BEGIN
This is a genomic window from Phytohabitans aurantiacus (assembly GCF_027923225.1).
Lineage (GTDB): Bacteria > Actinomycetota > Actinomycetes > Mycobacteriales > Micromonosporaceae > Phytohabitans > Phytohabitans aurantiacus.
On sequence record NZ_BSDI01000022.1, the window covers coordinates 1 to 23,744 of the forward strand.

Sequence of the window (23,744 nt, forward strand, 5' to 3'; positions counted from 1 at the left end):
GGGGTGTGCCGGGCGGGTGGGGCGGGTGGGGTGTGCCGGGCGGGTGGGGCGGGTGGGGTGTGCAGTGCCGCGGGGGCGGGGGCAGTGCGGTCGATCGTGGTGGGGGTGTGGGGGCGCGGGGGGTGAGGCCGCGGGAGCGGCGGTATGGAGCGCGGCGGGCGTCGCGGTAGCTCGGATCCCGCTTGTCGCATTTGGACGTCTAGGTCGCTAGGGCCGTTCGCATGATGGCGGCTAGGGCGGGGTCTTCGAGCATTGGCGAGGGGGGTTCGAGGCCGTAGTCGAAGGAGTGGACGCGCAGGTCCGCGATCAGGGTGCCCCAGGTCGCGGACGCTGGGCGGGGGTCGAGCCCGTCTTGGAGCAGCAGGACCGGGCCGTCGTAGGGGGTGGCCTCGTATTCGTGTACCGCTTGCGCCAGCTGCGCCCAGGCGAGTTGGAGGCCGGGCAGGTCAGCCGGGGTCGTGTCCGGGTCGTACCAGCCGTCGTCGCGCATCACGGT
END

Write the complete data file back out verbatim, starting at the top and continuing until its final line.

This is a genomic window from Phytohabitans aurantiacus (assembly GCF_027923225.1).
Lineage (GTDB): Bacteria > Actinomycetota > Actinomycetes > Mycobacteriales > Micromonosporaceae > Phytohabitans > Phytohabitans aurantiacus.
On sequence record NZ_BSDI01000022.1, the window covers coordinates 1 to 23,744 of the forward strand.

Sequence of the window (23,744 nt, forward strand, 5' to 3'; positions counted from 1 at the left end):
GGGGTGTGCCGGGCGGGTGGGGCGGGTGGGGTGTGCCGGGCGGGTGGGGCGGGTGGGGTGTGCAGTGCCGCGGGGGCGGGGGCAGTGCGGTCGATCGTGGTGGGGGTGTGGGGGCGCGGGGGGTGAGGCCGCGGGAGCGGCGGTATGGAGCGCGGCGGGCGTCGCGGTAGCTCGGATCCCGCTTGTCGCATTTGGACGTCTAGGTCGCTAGGGCCGTTCGCATGATGGCGGCTAGGGCGGGGTCTTCGAGCATTGGCGAGGGGGGTTCGAGGCCGTAGTCGAAGGAGTGGACGCGCAGGTCCGCGATCAGGGTGCCCCAGGTCGCGGACGCTGGGCGGGGGTCGAGCCCGTCTTGGAGCAGCAGGACCGGGCCGTCGTAGGGGGTGGCCTCGTATTCGTGTACCGCTTGCGCCAGCTGCGCCCAGGCGAGTTGGAGGCCGGGCAGGTCAGCCGGGGTCGTGTCCGGGTCGTACCAGCCGTCGTCGCGCATCACGGT